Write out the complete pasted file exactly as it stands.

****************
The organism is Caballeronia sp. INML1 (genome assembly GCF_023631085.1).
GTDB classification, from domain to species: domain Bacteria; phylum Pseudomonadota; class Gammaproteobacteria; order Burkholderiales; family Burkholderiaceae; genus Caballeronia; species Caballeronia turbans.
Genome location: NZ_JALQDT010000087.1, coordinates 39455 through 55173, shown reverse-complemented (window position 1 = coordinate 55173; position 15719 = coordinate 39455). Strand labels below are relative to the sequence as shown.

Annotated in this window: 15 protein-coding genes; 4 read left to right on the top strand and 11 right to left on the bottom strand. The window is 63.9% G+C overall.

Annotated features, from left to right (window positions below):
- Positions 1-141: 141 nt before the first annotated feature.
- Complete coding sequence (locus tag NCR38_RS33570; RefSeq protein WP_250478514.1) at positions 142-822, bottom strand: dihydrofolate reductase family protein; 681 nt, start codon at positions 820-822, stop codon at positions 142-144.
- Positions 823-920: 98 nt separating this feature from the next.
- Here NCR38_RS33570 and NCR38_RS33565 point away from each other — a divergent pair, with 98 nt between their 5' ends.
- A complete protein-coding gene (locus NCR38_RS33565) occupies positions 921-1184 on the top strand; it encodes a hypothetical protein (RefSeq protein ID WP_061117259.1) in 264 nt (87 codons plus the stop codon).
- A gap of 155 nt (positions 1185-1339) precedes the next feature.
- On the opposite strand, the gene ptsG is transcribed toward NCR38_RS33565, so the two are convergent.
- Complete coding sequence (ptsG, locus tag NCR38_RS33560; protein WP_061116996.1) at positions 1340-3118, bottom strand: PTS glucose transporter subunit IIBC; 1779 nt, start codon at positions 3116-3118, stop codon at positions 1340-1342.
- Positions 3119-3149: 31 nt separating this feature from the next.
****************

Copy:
The organism is Caballeronia sp. INML1 (genome assembly GCF_023631085.1).
GTDB classification, from domain to species: domain Bacteria; phylum Pseudomonadota; class Gammaproteobacteria; order Burkholderiales; family Burkholderiaceae; genus Caballeronia; species Caballeronia turbans.
Genome location: NZ_JALQDT010000087.1, coordinates 39455 through 55173, shown reverse-complemented (window position 1 = coordinate 55173; position 15719 = coordinate 39455). Strand labels below are relative to the sequence as shown.

Annotated in this window: 15 protein-coding genes; 4 read left to right on the top strand and 11 right to left on the bottom strand. The window is 63.9% G+C overall.

Annotated features, from left to right (window positions below):
- Positions 1-141: 141 nt before the first annotated feature.
- Complete coding sequence (locus tag NCR38_RS33570; RefSeq protein WP_250478514.1) at positions 142-822, bottom strand: dihydrofolate reductase family protein; 681 nt, start codon at positions 820-822, stop codon at positions 142-144.
- Positions 823-920: 98 nt separating this feature from the next.
- Here NCR38_RS33570 and NCR38_RS33565 point away from each other — a divergent pair, with 98 nt between their 5' ends.
- A complete protein-coding gene (locus NCR38_RS33565) occupies positions 921-1184 on the top strand; it encodes a hypothetical protein (RefSeq protein ID WP_061117259.1) in 264 nt (87 codons plus the stop codon).
- A gap of 155 nt (positions 1185-1339) precedes the next feature.
- On the opposite strand, the gene ptsG is transcribed toward NCR38_RS33565, so the two are convergent.
- Complete coding sequence (ptsG, locus tag NCR38_RS33560; protein WP_061116996.1) at positions 1340-3118, bottom strand: PTS glucose transporter subunit IIBC; 1779 nt, start codon at positions 3116-3118, stop codon at positions 1340-1342.
- Positions 3119-3149: 31 nt separating this feature from the next.